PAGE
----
TypeScript 2.0 beta non-nullable types

by DotNetNerd 13. July 2016 07:19

tsOne of the nice features of functional programming languages like F# is the lack of null. Not having to check for null every where makes code a lot less errorprone. As the saying goes "What can C# do that F# cannot?" NullReferenceException". Tony Hoare who introduced null references in ALGOL even calls it his billion-dollar mistake. The thing is that although this is quite a known problem, it is not trivial to introduce non nullable types into an existing language, as Anders Hejlsberg talked about when I interviewed him at GOTO back in 2012.

With version 2.0 of TypeScript we do get non-nullable types, which has been implemented as a compiler switch --strictNullChecks. If the switch is turned on the following will cause an error.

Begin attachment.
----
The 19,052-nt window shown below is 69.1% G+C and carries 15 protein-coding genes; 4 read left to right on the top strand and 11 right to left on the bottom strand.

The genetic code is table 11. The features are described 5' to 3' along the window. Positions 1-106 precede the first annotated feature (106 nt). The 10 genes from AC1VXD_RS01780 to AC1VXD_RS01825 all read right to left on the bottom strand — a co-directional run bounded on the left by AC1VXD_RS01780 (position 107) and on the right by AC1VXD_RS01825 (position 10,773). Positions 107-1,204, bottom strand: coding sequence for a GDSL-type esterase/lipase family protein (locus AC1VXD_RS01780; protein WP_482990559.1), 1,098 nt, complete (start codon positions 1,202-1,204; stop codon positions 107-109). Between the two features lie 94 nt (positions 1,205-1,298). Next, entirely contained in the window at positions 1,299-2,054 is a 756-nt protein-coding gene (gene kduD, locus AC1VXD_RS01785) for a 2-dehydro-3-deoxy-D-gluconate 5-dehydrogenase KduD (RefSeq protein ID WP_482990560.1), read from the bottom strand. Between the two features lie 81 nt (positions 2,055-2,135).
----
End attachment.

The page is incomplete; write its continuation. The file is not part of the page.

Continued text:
let something: string = null;

There might be cases where you still want something to be null if you are explicit about it. This is possible with the null and undefined types, that can be used in union types like this.

let something: string | null = null;

In cases where you know that a type is not null, but it cannot be verified by the type system, it is possible to use the ! postfix operator to tell the compiler that this is the case.

declare let names: string[] | undefined;
let shoutedNames = names!.map(s => s.toUpperCase());

It is a feature I have been looking forward to for a while, and now it is finally available in the current beta.

Who am I?

My name is Christian Holm Diget, and I work as an independent consultant, in Denmark, where I write code, give advice on architecture and help with training. On the side I get to do a bit of speaking and help with miscellaneous community events.

Some of my primary focus areas are code quality, programming languages and using new technologies to provide value.

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